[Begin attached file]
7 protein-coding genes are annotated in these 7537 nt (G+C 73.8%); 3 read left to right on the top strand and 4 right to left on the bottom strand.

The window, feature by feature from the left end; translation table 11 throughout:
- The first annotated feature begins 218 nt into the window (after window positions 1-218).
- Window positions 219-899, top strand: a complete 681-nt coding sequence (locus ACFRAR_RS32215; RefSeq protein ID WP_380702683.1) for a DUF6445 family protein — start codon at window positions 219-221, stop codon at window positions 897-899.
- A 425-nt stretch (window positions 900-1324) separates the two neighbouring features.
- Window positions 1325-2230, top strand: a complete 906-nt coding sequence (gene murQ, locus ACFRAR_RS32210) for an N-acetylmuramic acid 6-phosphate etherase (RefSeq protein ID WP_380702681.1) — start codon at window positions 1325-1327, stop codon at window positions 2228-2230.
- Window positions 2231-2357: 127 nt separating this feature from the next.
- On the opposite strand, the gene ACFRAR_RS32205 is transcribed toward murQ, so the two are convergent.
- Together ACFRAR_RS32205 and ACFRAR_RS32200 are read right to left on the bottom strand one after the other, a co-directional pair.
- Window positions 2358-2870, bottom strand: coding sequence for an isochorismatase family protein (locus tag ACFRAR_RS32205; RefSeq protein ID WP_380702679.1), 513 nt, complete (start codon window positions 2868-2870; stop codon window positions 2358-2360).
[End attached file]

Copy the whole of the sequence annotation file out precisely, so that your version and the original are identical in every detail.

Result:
7 protein-coding genes are annotated in these 7537 nt (G+C 73.8%); 3 read left to right on the top strand and 4 right to left on the bottom strand.

The window, feature by feature from the left end; translation table 11 throughout:
- The first annotated feature begins 218 nt into the window (after window positions 1-218).
- Window positions 219-899, top strand: a complete 681-nt coding sequence (locus ACFRAR_RS32215; RefSeq protein ID WP_380702683.1) for a DUF6445 family protein — start codon at window positions 219-221, stop codon at window positions 897-899.
- A 425-nt stretch (window positions 900-1324) separates the two neighbouring features.
- Window positions 1325-2230, top strand: a complete 906-nt coding sequence (gene murQ, locus ACFRAR_RS32210) for an N-acetylmuramic acid 6-phosphate etherase (RefSeq protein ID WP_380702681.1) — start codon at window positions 1325-1327, stop codon at window positions 2228-2230.
- Window positions 2231-2357: 127 nt separating this feature from the next.
- On the opposite strand, the gene ACFRAR_RS32205 is transcribed toward murQ, so the two are convergent.
- Together ACFRAR_RS32205 and ACFRAR_RS32200 are read right to left on the bottom strand one after the other, a co-directional pair.
- Window positions 2358-2870, bottom strand: coding sequence for an isochorismatase family protein (locus tag ACFRAR_RS32205; RefSeq protein ID WP_380702679.1), 513 nt, complete (start codon window positions 2868-2870; stop codon window positions 2358-2360).